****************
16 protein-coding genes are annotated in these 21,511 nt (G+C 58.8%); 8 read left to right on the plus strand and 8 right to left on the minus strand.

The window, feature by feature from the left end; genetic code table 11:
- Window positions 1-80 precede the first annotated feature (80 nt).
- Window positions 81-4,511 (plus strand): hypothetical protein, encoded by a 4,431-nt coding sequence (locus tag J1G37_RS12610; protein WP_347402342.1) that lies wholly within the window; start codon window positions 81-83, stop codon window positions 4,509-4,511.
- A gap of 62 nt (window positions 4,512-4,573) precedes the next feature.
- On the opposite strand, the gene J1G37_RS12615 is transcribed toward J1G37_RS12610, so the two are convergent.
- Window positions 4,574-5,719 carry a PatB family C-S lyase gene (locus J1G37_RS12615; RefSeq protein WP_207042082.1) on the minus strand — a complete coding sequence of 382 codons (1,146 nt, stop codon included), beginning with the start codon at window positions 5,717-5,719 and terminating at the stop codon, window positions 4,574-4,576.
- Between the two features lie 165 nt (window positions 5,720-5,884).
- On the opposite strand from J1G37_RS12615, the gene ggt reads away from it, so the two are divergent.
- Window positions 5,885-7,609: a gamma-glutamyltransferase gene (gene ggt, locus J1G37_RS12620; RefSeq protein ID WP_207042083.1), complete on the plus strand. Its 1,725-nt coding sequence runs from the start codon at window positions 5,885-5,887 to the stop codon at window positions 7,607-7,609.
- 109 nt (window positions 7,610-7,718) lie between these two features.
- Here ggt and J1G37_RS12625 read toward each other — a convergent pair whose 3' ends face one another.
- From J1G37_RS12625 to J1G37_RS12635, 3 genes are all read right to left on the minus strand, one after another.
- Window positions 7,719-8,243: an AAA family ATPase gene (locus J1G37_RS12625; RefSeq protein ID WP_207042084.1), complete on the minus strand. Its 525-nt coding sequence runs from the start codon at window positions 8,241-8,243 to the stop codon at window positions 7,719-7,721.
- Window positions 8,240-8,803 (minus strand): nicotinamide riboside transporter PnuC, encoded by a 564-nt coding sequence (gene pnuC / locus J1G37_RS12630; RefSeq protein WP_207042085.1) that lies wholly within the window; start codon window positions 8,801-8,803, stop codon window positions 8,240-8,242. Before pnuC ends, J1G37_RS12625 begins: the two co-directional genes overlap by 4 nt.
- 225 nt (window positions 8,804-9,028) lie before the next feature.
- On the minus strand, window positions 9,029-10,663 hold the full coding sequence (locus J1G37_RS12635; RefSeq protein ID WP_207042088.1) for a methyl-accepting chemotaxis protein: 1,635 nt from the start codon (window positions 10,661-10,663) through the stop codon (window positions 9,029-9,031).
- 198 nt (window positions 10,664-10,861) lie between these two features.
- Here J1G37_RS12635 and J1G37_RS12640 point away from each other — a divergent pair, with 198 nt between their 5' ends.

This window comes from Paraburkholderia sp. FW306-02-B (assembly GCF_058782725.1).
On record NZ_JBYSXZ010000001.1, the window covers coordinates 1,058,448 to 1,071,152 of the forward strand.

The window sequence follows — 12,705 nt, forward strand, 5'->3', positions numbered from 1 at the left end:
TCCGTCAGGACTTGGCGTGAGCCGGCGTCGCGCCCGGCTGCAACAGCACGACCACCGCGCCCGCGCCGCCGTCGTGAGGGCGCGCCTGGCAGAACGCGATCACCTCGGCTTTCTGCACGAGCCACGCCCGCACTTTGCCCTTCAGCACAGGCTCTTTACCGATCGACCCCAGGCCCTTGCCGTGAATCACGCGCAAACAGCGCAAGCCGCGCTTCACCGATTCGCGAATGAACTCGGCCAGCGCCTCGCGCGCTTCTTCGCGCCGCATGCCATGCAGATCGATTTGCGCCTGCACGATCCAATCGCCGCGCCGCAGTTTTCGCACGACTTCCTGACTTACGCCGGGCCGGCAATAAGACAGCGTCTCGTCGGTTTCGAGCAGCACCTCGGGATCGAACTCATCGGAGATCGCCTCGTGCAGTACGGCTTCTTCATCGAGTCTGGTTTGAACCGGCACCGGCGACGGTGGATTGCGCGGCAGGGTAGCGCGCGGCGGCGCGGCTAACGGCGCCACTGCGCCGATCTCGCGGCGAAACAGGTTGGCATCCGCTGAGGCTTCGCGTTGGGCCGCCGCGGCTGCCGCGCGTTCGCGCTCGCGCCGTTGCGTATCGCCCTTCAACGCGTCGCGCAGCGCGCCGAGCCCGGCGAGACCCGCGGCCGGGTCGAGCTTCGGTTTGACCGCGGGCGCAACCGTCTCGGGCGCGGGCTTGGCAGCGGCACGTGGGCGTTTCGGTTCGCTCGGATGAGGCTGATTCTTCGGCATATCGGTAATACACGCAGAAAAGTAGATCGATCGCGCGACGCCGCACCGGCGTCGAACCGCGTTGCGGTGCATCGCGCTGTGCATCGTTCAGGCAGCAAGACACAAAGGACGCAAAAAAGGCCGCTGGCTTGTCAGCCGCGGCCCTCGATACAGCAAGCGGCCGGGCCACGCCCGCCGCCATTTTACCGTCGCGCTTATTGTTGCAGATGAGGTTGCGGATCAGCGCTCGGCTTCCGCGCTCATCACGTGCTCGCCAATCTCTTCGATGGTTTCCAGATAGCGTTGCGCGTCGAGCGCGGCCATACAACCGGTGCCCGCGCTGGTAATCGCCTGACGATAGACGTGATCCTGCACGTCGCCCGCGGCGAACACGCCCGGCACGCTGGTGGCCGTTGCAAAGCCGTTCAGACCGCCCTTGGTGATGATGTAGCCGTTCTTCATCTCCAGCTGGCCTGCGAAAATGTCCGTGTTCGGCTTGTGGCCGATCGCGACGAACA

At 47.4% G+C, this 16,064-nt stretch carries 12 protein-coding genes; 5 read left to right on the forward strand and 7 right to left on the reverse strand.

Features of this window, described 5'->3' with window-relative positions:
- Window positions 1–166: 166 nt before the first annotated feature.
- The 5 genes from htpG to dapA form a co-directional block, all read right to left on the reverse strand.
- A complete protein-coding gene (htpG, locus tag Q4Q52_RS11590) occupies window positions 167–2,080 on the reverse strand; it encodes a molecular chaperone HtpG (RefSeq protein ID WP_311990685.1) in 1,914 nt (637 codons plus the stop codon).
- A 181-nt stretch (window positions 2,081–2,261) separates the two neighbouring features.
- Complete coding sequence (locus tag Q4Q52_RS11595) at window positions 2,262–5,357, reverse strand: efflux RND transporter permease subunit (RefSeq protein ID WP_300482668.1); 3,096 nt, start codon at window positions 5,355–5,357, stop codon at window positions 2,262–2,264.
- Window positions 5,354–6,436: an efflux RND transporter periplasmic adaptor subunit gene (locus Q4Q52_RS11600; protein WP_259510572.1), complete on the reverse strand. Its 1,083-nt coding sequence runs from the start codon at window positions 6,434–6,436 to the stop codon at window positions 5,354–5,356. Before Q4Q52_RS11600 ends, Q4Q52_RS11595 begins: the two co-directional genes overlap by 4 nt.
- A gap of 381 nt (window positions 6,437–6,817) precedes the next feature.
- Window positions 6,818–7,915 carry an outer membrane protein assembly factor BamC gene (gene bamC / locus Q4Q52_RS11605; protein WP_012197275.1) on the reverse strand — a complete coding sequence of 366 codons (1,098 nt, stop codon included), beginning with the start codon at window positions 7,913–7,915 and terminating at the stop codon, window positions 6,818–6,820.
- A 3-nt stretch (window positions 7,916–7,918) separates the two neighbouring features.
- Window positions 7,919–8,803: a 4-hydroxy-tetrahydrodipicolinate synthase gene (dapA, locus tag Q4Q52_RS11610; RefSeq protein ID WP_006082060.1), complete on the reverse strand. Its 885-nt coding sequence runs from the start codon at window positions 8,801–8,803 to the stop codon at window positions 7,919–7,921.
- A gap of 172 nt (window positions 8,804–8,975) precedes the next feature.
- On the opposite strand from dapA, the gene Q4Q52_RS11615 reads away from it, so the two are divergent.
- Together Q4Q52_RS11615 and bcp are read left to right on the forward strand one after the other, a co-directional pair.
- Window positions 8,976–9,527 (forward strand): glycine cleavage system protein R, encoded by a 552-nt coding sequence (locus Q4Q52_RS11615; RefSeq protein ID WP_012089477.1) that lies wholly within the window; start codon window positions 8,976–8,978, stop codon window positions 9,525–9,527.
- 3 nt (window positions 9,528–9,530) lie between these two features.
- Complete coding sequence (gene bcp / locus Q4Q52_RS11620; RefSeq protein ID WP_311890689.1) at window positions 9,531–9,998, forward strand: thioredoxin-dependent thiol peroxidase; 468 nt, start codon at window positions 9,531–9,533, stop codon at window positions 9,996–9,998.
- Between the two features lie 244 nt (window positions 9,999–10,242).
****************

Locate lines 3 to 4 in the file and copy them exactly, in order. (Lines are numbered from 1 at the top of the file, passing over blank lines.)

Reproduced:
- Window positions 1-80 precede the first annotated feature (80 nt).
- Window positions 81-4,511 (plus strand): hypothetical protein, encoded by a 4,431-nt coding sequence (locus tag J1G37_RS12610; protein WP_347402342.1) that lies wholly within the window; start codon window positions 81-83, stop codon window positions 4,509-4,511.